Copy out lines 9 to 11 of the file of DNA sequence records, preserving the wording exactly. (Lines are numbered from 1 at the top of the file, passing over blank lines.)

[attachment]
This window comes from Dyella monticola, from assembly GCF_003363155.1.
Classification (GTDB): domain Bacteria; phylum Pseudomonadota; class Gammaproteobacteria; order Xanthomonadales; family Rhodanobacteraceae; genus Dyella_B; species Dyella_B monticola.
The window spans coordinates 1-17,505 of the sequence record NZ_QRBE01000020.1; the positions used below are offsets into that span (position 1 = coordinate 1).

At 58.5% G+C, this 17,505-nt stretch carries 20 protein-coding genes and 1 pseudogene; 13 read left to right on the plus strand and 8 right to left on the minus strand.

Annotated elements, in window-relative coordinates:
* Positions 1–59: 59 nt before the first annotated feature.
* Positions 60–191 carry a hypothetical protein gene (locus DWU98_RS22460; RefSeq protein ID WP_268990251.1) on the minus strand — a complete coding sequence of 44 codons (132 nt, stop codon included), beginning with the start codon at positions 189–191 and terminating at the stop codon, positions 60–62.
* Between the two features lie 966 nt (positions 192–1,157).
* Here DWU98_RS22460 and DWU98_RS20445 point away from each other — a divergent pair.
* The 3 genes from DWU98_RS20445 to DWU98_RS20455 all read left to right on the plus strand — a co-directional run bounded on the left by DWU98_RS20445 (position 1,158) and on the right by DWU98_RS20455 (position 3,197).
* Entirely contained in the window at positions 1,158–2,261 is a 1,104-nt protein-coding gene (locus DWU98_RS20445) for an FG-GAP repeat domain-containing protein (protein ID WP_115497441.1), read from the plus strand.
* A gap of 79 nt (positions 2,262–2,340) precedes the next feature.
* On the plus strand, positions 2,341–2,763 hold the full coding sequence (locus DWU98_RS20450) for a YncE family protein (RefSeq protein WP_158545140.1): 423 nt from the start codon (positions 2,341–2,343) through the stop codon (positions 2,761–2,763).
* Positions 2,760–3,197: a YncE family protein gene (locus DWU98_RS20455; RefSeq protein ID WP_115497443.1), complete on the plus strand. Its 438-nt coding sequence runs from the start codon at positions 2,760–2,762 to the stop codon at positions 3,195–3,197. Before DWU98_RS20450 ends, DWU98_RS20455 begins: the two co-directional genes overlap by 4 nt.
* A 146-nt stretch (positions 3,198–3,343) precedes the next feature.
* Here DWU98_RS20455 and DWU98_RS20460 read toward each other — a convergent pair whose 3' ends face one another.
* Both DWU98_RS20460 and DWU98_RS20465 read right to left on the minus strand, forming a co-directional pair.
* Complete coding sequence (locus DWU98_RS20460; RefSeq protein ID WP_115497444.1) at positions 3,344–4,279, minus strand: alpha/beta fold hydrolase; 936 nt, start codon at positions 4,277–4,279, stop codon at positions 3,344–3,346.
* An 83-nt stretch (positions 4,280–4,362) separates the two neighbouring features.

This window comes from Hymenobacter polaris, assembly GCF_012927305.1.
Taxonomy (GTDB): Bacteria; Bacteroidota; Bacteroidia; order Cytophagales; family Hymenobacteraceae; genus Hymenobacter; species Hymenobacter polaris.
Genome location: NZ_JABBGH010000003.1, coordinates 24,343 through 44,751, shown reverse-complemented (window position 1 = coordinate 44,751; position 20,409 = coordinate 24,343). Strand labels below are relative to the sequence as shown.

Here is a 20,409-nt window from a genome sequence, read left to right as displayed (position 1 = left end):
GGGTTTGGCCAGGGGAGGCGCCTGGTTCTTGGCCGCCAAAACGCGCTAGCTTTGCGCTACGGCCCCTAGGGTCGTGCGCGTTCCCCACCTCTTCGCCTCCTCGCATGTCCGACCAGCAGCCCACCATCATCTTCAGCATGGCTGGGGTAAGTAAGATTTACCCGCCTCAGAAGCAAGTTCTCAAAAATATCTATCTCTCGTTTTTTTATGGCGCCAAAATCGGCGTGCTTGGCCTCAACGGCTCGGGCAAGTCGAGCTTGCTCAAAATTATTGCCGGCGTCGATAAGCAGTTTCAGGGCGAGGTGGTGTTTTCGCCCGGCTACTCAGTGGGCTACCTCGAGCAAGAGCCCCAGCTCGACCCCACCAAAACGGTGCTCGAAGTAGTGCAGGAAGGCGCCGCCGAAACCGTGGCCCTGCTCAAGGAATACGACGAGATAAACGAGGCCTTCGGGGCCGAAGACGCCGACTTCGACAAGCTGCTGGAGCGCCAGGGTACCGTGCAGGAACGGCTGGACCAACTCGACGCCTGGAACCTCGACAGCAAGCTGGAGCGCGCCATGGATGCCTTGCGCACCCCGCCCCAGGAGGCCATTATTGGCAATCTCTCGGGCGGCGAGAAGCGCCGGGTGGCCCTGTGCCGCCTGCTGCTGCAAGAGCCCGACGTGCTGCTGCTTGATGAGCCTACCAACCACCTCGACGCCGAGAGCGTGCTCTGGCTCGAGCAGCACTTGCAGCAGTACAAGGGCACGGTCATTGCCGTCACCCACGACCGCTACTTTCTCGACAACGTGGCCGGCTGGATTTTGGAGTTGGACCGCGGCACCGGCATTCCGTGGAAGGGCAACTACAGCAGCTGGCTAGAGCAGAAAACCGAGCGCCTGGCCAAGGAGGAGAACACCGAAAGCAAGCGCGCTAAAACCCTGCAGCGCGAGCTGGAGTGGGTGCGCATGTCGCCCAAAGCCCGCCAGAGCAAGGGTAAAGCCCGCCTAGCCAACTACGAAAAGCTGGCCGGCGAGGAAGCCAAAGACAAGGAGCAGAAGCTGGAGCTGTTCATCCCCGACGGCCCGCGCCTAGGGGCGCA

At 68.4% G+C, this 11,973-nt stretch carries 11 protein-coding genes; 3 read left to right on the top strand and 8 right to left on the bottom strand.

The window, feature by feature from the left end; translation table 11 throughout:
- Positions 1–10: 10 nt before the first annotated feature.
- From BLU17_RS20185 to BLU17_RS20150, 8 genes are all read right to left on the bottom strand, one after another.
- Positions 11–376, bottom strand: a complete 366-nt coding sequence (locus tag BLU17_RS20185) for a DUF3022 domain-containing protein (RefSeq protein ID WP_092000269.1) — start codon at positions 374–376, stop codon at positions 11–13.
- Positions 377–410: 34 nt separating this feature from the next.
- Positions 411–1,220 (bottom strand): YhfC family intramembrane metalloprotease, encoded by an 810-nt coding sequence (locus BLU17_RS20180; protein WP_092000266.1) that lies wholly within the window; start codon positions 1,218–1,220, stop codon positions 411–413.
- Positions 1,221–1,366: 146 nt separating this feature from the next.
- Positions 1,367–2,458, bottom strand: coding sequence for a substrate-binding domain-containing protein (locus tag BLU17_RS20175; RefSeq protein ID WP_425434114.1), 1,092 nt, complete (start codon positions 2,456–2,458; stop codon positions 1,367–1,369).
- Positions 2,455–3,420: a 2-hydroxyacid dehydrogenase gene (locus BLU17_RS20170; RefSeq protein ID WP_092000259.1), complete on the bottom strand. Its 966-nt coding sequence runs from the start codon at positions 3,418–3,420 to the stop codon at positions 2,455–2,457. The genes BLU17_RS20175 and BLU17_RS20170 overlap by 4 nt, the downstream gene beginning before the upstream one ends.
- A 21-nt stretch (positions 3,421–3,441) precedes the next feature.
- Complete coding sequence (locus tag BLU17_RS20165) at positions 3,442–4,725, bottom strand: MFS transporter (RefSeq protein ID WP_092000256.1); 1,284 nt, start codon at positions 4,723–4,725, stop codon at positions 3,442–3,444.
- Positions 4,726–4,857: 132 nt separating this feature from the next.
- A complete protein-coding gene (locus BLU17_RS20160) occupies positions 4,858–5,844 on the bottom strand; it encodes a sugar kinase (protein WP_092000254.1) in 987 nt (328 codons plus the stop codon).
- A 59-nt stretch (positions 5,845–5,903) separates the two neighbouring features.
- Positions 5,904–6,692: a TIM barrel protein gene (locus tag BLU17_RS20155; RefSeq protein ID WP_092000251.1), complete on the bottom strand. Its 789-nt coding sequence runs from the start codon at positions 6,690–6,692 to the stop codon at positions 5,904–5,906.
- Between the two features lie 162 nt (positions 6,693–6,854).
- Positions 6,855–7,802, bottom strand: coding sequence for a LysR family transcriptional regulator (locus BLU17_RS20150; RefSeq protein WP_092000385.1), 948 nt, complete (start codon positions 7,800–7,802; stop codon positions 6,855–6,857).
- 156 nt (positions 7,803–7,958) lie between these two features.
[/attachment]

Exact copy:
* Here DWU98_RS22460 and DWU98_RS20445 point away from each other — a divergent pair.
* The 3 genes from DWU98_RS20445 to DWU98_RS20455 all read left to right on the plus strand — a co-directional run bounded on the left by DWU98_RS20445 (position 1,158) and on the right by DWU98_RS20455 (position 3,197).
* Entirely contained in the window at positions 1,158–2,261 is a 1,104-nt protein-coding gene (locus DWU98_RS20445) for an FG-GAP repeat domain-containing protein (protein ID WP_115497441.1), read from the plus strand.